Your School. Your Paper. Since 1936.

The Suffolk Journal

Your School. Your Paper. Since 1936.

The Suffolk Journal

Your School. Your Paper. Since 1936.

The Suffolk Journal

The Museum of Fine Arts captures the war against Ukraine in new exhibit

Courtesy Museum of Fine Arts, Boston
Entrance of the MFA exhibit “Who holds up the sky?”

The Museum of Fine Arts introduced a new exhibit that ignites the elements of awareness and heartache from the war in Ukraine, as the world approaches the one year anniversary of Russia’s invasion.

“Who Holds Up the Sky?” is an exhibit that was introduced by the museum on Jan. 21. This display is overflowing with photography documented by those on the frontlines of battle; alongside illustrations that frame the harsh new realities faced by Ukrainian civilians.

The exhibition includes photographs from a variety of Ukrainian reporters — including Vadym Belikov, who captured the night that a Russian missile was launched toward one of Ukraine’s largest cities of Kharkiv. His photo flares with accents of orange and yellow that lie beneath an air-borne missile as it shreds through the still Ukrainian skies.

Belikov’s work hangs alongside four pillars cloaked in an array of sketches that were illustrated by Inga Levi, a Ukrainian artist. Through the use of her intricate designs, Levi emphasizes the detrimental conditions of the war beside the new everyday routines for citizens throughout the country. She draws viewers’ eyes towards the etched out images of soldiers with heavy machinery slung over their soldiers, alongside civilians seeking out shelter and resources in times of disaster. Each of the pillars represent a mount of strength, elevating the sky above Ukraine.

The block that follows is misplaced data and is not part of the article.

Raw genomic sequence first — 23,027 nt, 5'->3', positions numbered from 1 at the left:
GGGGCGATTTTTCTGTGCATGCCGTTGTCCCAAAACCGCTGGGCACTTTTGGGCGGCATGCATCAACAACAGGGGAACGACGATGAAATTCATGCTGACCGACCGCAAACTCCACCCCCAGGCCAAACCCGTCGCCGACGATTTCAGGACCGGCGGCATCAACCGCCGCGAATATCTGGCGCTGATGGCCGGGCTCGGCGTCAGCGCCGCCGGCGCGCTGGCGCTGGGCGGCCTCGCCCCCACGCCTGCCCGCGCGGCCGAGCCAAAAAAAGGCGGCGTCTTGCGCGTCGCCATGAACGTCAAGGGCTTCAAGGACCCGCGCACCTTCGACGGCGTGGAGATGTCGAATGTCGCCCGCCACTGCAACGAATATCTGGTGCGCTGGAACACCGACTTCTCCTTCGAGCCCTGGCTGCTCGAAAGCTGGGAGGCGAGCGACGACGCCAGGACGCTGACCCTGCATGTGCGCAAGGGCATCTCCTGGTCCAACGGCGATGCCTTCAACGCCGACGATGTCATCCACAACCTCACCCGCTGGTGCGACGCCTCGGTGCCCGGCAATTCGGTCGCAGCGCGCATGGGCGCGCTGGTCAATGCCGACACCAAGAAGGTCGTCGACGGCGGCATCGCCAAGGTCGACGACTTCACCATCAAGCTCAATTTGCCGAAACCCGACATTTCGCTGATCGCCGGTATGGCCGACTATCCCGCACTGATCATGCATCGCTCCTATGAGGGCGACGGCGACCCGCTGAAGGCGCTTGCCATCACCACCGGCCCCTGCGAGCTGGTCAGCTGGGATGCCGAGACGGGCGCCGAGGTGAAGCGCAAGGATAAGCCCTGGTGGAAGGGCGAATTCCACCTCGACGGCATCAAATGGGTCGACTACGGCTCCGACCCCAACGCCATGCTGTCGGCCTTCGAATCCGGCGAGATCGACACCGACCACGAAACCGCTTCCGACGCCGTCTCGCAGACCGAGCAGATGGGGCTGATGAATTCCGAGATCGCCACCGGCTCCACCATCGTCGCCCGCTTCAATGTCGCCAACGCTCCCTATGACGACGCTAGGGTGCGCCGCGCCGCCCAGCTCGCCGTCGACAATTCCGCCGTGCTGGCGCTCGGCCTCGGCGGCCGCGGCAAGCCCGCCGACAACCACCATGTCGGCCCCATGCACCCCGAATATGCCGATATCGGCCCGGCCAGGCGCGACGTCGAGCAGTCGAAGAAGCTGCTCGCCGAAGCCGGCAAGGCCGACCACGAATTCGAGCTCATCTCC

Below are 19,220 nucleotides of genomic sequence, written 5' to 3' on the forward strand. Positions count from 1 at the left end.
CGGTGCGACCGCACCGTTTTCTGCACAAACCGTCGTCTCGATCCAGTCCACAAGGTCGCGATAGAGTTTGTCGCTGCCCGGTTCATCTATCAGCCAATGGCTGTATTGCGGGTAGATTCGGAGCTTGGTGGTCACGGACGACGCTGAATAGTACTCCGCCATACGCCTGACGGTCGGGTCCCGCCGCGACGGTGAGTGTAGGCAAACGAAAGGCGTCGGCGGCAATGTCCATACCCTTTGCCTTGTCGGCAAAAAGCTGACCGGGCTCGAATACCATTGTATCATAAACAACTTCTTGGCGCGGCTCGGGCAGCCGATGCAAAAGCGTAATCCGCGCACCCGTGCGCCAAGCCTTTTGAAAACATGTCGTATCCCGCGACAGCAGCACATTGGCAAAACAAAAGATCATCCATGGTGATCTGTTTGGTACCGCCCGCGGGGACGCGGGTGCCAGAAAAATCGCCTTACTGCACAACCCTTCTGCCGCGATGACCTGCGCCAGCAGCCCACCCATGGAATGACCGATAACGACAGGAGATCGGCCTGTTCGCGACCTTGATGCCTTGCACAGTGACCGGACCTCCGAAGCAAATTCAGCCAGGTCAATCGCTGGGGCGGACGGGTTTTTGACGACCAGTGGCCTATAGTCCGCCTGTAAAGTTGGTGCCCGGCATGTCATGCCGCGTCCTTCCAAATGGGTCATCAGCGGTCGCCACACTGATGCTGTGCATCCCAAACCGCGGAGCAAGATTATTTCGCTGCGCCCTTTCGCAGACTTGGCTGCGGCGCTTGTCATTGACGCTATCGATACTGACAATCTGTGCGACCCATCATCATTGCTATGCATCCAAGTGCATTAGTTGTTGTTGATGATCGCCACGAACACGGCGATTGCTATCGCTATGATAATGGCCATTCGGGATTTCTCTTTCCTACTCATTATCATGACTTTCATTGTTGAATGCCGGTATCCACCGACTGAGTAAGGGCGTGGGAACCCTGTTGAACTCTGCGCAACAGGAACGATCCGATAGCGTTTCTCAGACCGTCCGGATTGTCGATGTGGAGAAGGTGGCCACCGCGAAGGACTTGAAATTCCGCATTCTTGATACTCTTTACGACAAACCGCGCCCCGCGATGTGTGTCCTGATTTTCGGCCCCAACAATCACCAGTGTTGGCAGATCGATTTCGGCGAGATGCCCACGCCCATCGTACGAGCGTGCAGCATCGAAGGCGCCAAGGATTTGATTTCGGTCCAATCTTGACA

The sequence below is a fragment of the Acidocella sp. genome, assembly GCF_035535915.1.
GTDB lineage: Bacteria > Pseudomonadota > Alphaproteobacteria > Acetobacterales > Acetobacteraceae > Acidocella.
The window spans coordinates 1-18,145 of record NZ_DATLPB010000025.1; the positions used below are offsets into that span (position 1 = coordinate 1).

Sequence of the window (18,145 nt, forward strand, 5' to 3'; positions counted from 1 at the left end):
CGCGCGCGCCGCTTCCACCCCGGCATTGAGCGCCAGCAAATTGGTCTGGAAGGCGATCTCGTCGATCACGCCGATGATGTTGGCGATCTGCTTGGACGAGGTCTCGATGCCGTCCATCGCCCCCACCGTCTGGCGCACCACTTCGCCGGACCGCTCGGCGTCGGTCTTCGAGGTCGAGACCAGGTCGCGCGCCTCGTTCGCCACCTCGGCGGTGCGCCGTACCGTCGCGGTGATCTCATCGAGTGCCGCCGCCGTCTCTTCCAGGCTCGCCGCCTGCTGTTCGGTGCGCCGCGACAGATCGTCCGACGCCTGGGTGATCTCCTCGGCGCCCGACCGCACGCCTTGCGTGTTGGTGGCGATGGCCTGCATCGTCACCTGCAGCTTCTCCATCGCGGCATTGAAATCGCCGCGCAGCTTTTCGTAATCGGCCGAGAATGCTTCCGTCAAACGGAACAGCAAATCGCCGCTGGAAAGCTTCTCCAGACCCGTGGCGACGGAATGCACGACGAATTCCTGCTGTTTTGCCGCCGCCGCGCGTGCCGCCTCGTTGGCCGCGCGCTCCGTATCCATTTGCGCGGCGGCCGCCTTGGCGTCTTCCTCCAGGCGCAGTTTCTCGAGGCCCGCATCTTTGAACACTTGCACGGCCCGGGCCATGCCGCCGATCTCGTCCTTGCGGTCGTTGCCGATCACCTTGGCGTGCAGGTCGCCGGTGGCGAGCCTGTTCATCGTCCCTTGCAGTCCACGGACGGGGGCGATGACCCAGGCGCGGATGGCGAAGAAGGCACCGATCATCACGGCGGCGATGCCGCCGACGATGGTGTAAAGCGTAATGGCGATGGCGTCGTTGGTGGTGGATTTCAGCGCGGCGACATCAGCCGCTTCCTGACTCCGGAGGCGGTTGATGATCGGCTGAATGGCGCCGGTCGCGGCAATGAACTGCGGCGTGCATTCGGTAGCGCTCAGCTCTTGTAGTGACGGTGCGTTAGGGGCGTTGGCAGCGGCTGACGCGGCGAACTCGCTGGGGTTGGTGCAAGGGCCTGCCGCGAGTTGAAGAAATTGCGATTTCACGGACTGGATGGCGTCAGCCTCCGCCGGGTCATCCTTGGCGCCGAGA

“I think the war in Ukraine is something we’ve all heard about on the news,” said Martina, a staff member at the MFA. “And I think when you bring that into the museum you invite the discussion about the war and specific questions no matter where you stand on that situation.”

Adjacent to the sketches of Inga Levi, the eyes of patrons are captivated by the images of Yana Kononova and Efrem Lukatsky. Both Ukrainian born, Kononova and Lukatsy display the deep scars embedded in Ukrainian land following Russian attacks. Kononova’s photographs capture the demolished and damaged remains of infrastructure left across Ukrainian landscapes following Russian strikes. While Lukatsky leans his focal point towards a crater that expands over Ukrainian farmland after taking a blow from a Russian rocket. 

The exhibition extends toward a fellow charitable project titled “Behind Blue Eyes,” which provides insight to the lives of Ukranian children whose childhood has continued to be modified by the war. The photo project allows children throughout a number of villages in Ukraine to document their day to day lives on disposable cameras. Slides presented against a shining yellow horizon show that the children are asked about their age, interests and aspirations; along with images depicting their daily routines. 

“I think it’s important to have these real life, real time issues represented in the museum instead of things of the past,” Martina said.

The MFA will be hosting a special event, “The City Talks: Who Holds up the Sky?,” on Feb. 23 from 7–8:30 p.m. to advocate for the safety of Ukraine and to discuss the exhibition and its artworks. A full list of participants will be provided soon at

The “Who Holds Up the Sky?” exhibit will remain on view at the MFA until May 21.

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The Museum of Fine Arts captures the war against Ukraine in new exhibit